The SAILING study compared 50mg once-daily dolutegravir vs 400mg twice-daily raltegravir in participants who had never used integrase inhibitors. One-third of participants were women, 42% were black and the median age was 43 years.
In SAILING, overall response rates were 71% with dolutegravir vs 64% with raltegravir. CD4 cell gains were "robust" in both arms. Virological efficacy was generally similar across sex, race and age groups in both treatment arms, though black people and people over age 50 had somewhat lower response to both regimens:
- Women: 74 vs 60%
- Men: 70 vs 66%
- White: 75 vs 71%
- Black: 69 vs 58%
- Age <50: 73 vs 62%
- Age 50 or older: 65 vs 69%.
The researchers noted that, "the treatment differences for dolutegravir vs raltegravir within the SAILING subgroups were generally supportive of the overall finding of superiority in favour of dolutegravir at week 48."
Tolerability was similar across subgroups, with low rates of adverse events leading to study withdrawal (5% or less). There were "no meaningful differences" in adverse events leading to withdrawal by sex, race or age, Dr Hagins said.
In the VIKING-3 study, which looked at people with integrase inhibitor resistance, everyone received 50mg twice-daily dolutegravir, first as "functional monotherapy" for eight days at which point their background regimen was optimised. Just under one-quarter were women, 27% were black and the median age was 48 years.
Overall, 69% achieved undetectable viral load by week 24, with a median CD4 gain of 61 cells/mm3. Again, response rates were similar across the various subgroups, with a small disadvantage for black and older people:
- Women: 71%
- Men: 68%
- White: 70%
- Black 65%
- Age <50: 73%
- Age 50 or older: 63%
Dolutegravir was well-tolerated overall and adverse events leading to withdrawal did not exceed 4% in any subgroup.
As described in a poster presentation, GlaxoSmithKline scientists evaluated the safety and tolerability of dolutegravir for HIV-positive people with severe kidney dysfunction.
Dolutegravir is metabolised by the UGT1A1 and to a lesser extent CYP3A enzymes, the researchers noted as background. Dolutegravir is mostly secreted in bile and eliminated in faeces, with about one-third being excreted in the urine.
In this small open-label study, participants with severe kidney impairment – creatinine clearance <30 ml/min, but not on kidney dialysis – received a single 50mg dose of dolutegravir. They were matched with healthy volunteers of the same sex, age and body mass index with normal kidney function (creatinine clearance >90 ml/min).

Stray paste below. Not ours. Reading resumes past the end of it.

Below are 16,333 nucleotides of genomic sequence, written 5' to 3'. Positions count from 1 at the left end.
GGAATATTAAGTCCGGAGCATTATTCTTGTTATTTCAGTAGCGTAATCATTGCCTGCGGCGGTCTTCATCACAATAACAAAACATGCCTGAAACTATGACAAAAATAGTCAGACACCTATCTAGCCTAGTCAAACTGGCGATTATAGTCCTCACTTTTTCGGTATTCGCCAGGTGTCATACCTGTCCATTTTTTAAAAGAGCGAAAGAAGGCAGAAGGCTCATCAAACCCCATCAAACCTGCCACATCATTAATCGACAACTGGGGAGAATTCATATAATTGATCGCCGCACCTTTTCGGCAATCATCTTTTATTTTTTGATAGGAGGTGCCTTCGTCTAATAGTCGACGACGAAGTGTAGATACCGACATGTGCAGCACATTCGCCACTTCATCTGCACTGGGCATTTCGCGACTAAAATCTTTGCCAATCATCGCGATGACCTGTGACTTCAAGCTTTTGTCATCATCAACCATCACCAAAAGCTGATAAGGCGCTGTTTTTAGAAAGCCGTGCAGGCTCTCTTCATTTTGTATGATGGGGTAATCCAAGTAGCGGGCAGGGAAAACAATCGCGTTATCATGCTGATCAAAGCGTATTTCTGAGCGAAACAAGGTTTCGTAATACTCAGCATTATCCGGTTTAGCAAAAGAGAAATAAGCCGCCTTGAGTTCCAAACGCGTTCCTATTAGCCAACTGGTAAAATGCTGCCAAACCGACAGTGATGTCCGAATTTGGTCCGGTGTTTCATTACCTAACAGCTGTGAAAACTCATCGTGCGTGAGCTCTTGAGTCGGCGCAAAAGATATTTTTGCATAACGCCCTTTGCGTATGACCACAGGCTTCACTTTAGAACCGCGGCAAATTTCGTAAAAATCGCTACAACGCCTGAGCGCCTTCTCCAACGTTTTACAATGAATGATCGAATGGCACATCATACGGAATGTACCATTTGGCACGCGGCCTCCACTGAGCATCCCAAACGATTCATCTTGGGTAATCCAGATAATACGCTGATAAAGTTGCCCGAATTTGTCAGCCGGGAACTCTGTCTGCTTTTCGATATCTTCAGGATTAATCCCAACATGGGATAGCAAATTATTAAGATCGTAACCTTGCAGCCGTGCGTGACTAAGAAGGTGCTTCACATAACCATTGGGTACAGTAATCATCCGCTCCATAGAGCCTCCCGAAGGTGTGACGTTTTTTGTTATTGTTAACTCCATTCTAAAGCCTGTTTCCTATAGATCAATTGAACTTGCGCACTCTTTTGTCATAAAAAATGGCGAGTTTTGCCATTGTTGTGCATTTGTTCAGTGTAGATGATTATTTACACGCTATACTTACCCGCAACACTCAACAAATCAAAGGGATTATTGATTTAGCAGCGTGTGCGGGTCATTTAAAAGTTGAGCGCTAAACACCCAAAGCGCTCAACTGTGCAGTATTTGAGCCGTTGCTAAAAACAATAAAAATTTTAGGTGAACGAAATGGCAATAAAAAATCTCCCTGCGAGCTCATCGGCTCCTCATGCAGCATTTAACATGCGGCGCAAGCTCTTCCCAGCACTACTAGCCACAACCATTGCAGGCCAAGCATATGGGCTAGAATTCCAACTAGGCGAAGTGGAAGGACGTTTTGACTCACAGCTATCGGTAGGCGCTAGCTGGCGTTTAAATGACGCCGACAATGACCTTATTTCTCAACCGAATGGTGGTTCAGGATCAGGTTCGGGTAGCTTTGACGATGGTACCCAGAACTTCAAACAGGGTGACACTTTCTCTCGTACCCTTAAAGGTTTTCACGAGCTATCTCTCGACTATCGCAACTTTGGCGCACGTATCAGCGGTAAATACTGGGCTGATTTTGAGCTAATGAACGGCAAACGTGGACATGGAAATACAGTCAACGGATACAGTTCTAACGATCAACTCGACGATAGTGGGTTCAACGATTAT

Overall, dolutegravir was well-tolerated. Drug levels overlapped in the two groups, and the researchers concluded that the small observed differences in mean pharmacokinetic exposures were not likely to be clinically significant and did not require dose adjustment in people with impaired kidney function. They added that while no data are available for people on kidney dialysis, this would not be expected to affect dolutegravir pharmacokinetics.
Finally, GlaxoSmithKline researchers presented another poster comparing the pharmacokinetics of an experimental fixed-dose combination pill containing 50mg dolutegravir, 600mg abacavir and 300mg lamivudine.
In an open-label study of 66 healthy HIV-negative volunteers, drug levels were equivalent in participants receiving the three-drug fixed-dose tablet and those taking dolutegravir and Kivexa separately. The fixed-dose combination was well-tolerated and was not affected by administration with a high-fat meal.
The researchers concluded that the fixed-dose co-formulation was bioequivalent to the drugs administered separately and could be given "without regard to meals". If this co-formulation is found to be safe and effective in further clinical trials, it could offer a one-pill, once-daily single-tablet regimen that does not contain tenofovir, which can cause kidney and bone toxicity.
Feinberg J et al. Once-daily dolutegravir (DTG) is superior to darunavir/ ritonavir (DRV/r) in antiretroviral naive adults: 48 week results from FLAMINGO (ING114915). 53rd Interscience Conference on Antimicrobial Agents and Chemotherapy, Denver, abstract H-1464a, 2013. View the abstract on the ICAAC website.
Hagins D et al. Dolutegravir in key demographic subgroups of treatment-experienced HIV-infected populations. 53rd Interscience Conference on Antimicrobial Agents and Chemotherapy, Denver, abstract H-1460, 2013. View the abstract on the ICAAC website.
Weller S et al. Pharmacokinetics (PK) and safety of dolutegravir (DTG) in subjects with severe renal impairment and healthy controls. 53rd Interscience Conference on Antimicrobial Agents and Chemotherapy, Denver, abstract H-1571, 2013. View the abstract on the ICAAC website.
Weller S et al. Bioequivalence of a dolutegravir, abacavir, and lamivudine fixed dose combination tablet and the effect of food. 53rd Interscience Conference on Antimicrobial Agents and Chemotherapy, Denver, abstract H-1571, 2013. View the abstract on the ICAAC website.